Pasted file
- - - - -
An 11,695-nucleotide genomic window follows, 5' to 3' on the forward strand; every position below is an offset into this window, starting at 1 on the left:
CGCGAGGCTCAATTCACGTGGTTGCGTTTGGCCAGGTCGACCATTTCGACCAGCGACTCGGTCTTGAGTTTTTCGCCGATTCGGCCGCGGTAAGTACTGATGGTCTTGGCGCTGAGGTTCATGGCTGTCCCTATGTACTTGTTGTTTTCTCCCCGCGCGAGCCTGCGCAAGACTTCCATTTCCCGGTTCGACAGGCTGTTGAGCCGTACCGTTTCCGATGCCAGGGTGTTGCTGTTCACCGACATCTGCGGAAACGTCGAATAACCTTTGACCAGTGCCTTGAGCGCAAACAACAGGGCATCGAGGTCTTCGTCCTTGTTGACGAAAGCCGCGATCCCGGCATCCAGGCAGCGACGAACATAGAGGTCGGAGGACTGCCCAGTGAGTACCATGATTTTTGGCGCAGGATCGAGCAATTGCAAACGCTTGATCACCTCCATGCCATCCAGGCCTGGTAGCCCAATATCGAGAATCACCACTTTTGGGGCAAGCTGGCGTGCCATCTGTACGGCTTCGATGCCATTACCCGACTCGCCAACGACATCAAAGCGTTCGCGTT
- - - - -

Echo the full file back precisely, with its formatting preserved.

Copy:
An 11,695-nucleotide genomic window follows, 5' to 3' on the forward strand; every position below is an offset into this window, starting at 1 on the left:
CGCGAGGCTCAATTCACGTGGTTGCGTTTGGCCAGGTCGACCATTTCGACCAGCGACTCGGTCTTGAGTTTTTCGCCGATTCGGCCGCGGTAAGTACTGATGGTCTTGGCGCTGAGGTTCATGGCTGTCCCTATGTACTTGTTGTTTTCTCCCCGCGCGAGCCTGCGCAAGACTTCCATTTCCCGGTTCGACAGGCTGTTGAGCCGTACCGTTTCCGATGCCAGGGTGTTGCTGTTCACCGACATCTGCGGAAACGTCGAATAACCTTTGACCAGTGCCTTGAGCGCAAACAACAGGGCATCGAGGTCTTCGTCCTTGTTGACGAAAGCCGCGATCCCGGCATCCAGGCAGCGACGAACATAGAGGTCGGAGGACTGCCCAGTGAGTACCATGATTTTTGGCGCAGGATCGAGCAATTGCAAACGCTTGATCACCTCCATGCCATCCAGGCCTGGTAGCCCAATATCGAGAATCACCACTTTTGGGGCAAGCTGGCGTGCCATCTGTACGGCTTCGATGCCATTACCCGACTCGCCAACGACATCAAAGCGTTCGCGTT